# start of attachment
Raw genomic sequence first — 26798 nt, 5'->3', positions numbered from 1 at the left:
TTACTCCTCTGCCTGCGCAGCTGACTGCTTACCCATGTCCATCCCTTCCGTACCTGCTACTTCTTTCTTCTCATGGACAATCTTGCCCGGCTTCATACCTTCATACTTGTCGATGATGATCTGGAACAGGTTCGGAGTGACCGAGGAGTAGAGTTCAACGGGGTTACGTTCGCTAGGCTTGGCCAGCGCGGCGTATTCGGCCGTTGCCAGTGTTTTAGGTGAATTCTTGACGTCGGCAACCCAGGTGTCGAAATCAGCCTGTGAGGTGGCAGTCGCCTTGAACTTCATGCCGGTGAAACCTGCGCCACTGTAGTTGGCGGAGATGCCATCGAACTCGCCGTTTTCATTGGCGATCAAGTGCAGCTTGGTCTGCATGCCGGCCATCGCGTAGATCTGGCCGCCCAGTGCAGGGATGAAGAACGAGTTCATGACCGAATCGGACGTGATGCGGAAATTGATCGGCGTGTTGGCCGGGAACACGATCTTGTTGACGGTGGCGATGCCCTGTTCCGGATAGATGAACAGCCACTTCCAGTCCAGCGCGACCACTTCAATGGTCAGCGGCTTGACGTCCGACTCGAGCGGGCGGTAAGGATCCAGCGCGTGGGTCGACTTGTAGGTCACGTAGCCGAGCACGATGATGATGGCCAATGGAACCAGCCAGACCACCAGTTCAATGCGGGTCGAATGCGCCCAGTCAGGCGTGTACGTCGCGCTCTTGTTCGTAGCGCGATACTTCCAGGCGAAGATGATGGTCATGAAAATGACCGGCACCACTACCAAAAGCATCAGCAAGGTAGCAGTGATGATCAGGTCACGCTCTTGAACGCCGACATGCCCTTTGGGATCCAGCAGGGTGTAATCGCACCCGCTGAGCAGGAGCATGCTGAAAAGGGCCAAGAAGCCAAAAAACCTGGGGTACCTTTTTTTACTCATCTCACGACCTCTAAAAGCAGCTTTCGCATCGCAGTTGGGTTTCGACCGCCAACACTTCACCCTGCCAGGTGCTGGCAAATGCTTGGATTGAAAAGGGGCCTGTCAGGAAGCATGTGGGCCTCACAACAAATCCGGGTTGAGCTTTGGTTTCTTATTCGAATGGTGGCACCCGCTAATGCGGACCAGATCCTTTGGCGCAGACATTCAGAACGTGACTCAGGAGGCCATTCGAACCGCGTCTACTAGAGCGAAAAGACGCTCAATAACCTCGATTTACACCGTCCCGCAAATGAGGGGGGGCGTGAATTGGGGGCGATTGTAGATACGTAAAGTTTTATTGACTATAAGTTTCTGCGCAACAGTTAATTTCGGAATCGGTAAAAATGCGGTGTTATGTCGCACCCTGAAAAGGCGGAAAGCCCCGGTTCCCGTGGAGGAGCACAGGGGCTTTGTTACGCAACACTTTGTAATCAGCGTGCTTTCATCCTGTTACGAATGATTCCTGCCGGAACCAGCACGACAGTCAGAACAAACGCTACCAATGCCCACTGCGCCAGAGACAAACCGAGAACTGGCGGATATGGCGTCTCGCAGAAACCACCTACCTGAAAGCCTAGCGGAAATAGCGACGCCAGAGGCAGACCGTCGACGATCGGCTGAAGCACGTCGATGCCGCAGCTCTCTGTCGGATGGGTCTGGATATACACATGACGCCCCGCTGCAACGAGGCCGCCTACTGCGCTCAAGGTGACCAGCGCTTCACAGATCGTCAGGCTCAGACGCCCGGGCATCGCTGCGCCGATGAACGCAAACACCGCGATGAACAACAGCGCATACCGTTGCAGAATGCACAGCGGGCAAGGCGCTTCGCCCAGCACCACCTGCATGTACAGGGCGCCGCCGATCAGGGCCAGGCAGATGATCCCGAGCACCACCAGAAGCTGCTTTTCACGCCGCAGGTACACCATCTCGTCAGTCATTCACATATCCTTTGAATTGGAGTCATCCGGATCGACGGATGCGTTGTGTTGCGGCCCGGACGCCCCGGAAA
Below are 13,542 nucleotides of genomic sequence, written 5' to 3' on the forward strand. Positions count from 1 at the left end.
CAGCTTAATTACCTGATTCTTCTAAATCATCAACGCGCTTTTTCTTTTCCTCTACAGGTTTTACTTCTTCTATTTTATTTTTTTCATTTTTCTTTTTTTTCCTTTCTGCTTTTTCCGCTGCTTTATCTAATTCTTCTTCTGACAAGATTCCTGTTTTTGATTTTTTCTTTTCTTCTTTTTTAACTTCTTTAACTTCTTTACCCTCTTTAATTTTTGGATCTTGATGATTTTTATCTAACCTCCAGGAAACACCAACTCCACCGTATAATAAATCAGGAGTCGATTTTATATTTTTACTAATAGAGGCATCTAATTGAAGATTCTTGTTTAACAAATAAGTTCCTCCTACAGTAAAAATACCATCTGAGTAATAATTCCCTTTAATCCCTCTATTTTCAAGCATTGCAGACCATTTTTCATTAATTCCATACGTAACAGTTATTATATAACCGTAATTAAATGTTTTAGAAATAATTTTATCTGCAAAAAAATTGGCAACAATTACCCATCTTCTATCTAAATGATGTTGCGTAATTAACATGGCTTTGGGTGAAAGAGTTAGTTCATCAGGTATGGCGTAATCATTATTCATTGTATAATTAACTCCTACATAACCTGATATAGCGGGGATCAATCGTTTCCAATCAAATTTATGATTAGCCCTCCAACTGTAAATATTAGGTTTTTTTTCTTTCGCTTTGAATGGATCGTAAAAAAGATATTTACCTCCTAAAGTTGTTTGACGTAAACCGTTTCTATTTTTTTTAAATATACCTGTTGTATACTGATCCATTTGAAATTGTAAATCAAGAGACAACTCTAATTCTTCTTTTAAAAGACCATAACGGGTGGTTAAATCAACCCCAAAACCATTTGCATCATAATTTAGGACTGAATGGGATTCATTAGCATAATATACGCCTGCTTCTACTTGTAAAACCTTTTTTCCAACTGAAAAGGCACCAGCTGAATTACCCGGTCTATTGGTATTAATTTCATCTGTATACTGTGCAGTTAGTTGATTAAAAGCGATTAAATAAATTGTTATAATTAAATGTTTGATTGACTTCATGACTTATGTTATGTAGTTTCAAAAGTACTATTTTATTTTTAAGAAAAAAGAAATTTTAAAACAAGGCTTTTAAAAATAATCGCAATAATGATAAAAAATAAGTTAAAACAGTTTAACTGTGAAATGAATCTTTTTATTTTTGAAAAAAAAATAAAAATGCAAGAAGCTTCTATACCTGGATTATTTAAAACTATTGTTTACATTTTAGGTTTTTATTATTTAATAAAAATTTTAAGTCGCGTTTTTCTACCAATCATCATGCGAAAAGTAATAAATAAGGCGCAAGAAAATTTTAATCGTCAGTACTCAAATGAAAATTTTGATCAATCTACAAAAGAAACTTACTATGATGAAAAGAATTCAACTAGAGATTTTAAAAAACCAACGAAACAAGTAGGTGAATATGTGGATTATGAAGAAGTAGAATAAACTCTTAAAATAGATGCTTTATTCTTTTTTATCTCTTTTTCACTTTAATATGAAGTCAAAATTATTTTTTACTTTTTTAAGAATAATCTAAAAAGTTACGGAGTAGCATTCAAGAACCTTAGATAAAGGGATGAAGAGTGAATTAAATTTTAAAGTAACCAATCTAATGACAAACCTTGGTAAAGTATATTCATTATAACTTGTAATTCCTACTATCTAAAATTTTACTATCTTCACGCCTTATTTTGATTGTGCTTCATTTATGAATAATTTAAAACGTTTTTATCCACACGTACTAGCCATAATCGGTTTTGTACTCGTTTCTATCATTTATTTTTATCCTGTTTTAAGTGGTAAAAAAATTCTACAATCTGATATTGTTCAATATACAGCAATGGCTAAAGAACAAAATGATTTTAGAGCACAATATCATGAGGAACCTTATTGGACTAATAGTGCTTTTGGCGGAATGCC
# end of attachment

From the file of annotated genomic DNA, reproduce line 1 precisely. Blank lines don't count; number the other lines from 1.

Raw genomic sequence first — 26798 nt, 5'->3', positions numbered from 1 at the left: